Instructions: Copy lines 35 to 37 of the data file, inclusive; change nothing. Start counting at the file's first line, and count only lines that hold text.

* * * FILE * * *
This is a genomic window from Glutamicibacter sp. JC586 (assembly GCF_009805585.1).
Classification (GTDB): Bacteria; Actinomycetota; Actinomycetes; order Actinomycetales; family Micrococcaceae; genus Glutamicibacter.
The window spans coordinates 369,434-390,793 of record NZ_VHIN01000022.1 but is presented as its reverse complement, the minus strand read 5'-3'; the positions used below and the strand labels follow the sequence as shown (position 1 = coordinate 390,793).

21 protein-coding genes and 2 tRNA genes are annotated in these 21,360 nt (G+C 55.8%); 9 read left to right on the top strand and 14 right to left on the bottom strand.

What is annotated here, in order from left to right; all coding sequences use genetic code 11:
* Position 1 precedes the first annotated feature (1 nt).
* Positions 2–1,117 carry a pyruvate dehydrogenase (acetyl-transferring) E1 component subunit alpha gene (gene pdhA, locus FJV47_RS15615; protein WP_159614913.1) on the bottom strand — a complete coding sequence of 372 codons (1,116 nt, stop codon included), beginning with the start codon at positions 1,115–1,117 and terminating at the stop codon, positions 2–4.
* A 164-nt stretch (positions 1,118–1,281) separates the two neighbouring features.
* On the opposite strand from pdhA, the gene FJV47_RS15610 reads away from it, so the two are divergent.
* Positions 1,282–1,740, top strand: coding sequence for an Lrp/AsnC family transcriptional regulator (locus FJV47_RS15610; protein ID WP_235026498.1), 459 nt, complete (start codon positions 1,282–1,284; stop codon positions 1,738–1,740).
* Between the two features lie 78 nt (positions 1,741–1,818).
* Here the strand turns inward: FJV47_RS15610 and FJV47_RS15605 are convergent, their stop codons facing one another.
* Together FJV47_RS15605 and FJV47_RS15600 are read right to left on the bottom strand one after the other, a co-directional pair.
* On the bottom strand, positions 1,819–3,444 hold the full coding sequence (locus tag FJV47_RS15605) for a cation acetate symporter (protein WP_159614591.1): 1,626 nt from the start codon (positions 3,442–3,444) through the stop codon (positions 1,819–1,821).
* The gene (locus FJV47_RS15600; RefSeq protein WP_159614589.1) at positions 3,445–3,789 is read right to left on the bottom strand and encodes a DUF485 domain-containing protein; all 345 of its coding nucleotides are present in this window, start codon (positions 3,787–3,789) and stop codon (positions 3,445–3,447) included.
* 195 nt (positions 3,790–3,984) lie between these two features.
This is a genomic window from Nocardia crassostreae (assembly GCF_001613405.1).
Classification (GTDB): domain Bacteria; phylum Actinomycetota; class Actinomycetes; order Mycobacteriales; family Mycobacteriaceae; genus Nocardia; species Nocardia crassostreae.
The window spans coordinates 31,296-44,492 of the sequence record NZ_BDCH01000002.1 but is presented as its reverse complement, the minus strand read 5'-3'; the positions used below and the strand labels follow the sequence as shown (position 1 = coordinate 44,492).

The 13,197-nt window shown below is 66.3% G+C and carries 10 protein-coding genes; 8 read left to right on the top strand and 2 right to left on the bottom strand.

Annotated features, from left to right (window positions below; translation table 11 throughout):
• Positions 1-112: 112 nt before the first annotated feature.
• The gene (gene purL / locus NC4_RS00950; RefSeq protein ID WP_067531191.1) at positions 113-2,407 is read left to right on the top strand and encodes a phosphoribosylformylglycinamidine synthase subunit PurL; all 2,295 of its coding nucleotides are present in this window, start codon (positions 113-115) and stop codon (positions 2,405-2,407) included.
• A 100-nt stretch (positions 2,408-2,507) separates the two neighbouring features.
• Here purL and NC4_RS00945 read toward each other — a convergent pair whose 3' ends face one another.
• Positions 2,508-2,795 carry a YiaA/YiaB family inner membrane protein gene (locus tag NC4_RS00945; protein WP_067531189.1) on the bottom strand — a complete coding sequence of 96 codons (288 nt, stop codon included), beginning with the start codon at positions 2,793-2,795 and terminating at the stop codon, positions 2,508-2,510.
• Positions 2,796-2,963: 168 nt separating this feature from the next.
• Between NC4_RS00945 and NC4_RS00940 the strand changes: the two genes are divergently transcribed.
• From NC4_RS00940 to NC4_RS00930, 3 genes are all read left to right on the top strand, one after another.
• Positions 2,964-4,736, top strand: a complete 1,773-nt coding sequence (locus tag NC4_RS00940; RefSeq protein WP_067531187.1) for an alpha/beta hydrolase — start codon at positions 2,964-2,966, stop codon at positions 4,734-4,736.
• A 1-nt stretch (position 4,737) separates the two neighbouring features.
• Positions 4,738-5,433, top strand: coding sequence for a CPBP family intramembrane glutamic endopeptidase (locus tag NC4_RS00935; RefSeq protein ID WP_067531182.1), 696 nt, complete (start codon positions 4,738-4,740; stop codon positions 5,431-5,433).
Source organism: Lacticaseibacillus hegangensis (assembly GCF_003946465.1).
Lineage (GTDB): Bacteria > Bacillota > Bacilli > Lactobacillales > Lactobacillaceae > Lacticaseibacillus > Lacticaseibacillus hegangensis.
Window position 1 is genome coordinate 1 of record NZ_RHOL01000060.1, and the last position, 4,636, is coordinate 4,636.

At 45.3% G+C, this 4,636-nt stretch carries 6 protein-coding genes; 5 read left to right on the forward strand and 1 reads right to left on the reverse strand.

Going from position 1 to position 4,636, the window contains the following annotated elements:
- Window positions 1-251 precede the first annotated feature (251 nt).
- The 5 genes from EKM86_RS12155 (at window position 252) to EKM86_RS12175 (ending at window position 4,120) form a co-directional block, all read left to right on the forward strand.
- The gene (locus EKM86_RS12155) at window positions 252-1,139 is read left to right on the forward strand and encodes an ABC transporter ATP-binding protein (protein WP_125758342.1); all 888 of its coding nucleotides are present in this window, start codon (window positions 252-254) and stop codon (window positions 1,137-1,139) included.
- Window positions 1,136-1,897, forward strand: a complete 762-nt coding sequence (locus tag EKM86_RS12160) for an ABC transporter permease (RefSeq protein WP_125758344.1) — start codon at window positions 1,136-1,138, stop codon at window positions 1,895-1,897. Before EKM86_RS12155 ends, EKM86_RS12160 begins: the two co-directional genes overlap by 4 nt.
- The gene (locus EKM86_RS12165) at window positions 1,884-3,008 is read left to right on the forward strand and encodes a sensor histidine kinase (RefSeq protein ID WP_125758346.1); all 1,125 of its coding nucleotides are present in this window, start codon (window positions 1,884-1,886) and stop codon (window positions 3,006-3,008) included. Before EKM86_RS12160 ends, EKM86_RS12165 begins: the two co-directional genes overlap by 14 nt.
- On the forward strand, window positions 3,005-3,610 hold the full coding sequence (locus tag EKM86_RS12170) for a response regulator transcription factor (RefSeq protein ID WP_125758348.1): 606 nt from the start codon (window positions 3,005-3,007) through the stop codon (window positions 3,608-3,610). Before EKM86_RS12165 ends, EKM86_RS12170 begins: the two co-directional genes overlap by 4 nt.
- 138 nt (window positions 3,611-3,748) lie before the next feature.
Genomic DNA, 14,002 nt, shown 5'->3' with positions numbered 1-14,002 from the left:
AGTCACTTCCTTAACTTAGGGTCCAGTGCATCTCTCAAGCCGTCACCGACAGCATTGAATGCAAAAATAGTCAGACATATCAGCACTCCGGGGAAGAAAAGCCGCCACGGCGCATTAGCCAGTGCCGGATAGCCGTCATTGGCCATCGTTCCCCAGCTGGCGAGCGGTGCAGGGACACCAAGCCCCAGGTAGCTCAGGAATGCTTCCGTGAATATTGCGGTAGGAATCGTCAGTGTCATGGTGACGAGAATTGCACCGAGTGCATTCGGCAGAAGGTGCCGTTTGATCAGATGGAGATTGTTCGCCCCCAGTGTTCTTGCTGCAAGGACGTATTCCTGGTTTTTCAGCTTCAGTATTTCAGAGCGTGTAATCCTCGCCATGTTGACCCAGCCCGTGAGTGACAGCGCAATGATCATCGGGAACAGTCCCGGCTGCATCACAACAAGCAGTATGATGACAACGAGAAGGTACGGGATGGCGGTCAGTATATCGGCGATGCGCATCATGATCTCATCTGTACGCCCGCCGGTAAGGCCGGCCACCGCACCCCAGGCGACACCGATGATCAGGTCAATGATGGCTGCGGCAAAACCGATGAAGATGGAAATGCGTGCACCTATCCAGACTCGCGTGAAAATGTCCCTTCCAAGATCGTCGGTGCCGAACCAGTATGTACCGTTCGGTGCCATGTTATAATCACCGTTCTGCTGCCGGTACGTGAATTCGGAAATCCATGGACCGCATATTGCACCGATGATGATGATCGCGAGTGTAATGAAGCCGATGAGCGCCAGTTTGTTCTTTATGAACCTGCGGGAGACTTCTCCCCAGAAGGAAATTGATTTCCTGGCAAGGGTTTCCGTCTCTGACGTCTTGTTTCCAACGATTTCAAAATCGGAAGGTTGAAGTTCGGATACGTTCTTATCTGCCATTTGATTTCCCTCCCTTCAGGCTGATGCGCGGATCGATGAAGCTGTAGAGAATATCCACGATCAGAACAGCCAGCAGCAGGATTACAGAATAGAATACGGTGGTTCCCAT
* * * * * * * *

Window position 1 is genome coordinate 1 of record NZ_RHOL01000060.1, and the last position, 4,636, is coordinate 4,636.

At 45.3% G+C, this 4,636-nt stretch carries 6 protein-coding genes; 5 read left to right on the forward strand and 1 reads right to left on the reverse strand.

Going from position 1 to position 4,636, the window contains the following annotated elements: